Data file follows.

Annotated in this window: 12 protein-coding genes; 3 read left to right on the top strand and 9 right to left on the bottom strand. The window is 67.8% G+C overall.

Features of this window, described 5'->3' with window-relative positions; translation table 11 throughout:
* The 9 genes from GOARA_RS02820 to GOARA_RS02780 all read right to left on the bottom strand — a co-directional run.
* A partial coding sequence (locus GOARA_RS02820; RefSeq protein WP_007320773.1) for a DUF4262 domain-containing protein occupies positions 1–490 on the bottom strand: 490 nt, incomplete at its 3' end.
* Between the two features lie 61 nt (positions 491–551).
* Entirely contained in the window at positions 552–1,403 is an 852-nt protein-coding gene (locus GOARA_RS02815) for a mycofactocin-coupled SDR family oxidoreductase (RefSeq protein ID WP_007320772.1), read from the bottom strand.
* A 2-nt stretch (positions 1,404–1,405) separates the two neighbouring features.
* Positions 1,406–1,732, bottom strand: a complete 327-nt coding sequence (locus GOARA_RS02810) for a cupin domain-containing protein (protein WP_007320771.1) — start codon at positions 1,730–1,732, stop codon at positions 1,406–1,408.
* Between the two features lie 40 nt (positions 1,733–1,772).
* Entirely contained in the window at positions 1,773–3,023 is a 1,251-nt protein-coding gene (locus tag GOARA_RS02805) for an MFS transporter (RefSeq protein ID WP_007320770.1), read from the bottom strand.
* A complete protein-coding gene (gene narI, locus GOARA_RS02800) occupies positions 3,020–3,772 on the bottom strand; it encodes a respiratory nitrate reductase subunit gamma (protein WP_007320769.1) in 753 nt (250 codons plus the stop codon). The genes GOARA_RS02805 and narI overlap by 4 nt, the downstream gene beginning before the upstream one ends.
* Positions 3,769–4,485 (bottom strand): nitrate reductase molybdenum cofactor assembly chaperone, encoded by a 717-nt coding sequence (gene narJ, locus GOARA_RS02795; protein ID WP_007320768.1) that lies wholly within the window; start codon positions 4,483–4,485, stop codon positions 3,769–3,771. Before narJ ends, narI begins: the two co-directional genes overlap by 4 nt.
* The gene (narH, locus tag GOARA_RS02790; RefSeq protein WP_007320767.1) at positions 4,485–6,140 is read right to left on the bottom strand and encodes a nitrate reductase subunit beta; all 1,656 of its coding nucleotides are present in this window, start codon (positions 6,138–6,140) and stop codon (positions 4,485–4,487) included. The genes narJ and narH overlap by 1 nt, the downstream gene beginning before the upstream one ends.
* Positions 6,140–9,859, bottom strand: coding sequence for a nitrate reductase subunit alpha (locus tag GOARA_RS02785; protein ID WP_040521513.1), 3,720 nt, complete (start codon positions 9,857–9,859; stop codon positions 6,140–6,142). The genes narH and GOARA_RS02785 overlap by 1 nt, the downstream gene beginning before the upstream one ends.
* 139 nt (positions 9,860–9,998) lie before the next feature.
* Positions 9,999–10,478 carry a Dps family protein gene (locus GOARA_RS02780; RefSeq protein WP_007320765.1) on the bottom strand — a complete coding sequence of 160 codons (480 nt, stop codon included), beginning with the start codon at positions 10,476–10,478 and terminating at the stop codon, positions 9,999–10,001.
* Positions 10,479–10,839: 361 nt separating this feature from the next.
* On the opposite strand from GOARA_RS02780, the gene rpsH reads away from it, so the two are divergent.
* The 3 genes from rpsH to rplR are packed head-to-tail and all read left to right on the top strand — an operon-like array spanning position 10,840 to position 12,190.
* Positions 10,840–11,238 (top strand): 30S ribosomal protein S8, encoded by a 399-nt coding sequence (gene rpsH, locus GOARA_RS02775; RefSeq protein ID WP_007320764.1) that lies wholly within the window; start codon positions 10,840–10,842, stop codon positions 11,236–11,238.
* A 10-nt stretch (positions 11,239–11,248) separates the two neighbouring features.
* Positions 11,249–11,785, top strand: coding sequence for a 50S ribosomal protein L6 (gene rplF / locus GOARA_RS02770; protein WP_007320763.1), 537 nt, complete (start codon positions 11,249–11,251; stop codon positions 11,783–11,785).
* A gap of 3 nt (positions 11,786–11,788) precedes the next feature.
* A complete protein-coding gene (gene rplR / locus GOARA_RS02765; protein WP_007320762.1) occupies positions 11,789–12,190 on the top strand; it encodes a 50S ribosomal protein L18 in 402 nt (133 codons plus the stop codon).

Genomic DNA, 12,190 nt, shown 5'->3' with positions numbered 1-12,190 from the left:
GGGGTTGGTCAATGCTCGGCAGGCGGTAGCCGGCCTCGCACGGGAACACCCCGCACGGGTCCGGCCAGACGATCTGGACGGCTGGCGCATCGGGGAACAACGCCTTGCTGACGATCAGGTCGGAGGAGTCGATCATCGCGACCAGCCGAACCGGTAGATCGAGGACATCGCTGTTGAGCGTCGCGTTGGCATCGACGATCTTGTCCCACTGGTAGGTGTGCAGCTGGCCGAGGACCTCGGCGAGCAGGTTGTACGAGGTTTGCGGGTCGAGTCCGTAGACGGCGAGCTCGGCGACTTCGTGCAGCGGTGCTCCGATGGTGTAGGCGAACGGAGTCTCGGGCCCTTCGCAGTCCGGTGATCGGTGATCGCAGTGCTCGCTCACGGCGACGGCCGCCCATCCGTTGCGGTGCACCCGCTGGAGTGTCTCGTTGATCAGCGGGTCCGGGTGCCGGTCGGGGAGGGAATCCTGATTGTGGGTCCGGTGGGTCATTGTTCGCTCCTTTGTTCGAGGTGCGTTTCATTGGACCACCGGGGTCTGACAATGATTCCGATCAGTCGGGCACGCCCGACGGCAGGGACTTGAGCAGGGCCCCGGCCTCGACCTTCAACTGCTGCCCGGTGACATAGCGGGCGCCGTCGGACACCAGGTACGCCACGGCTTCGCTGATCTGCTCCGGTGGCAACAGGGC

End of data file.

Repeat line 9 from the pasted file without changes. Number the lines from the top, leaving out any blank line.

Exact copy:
* Between the two features lie 40 nt (positions 1,733–1,772).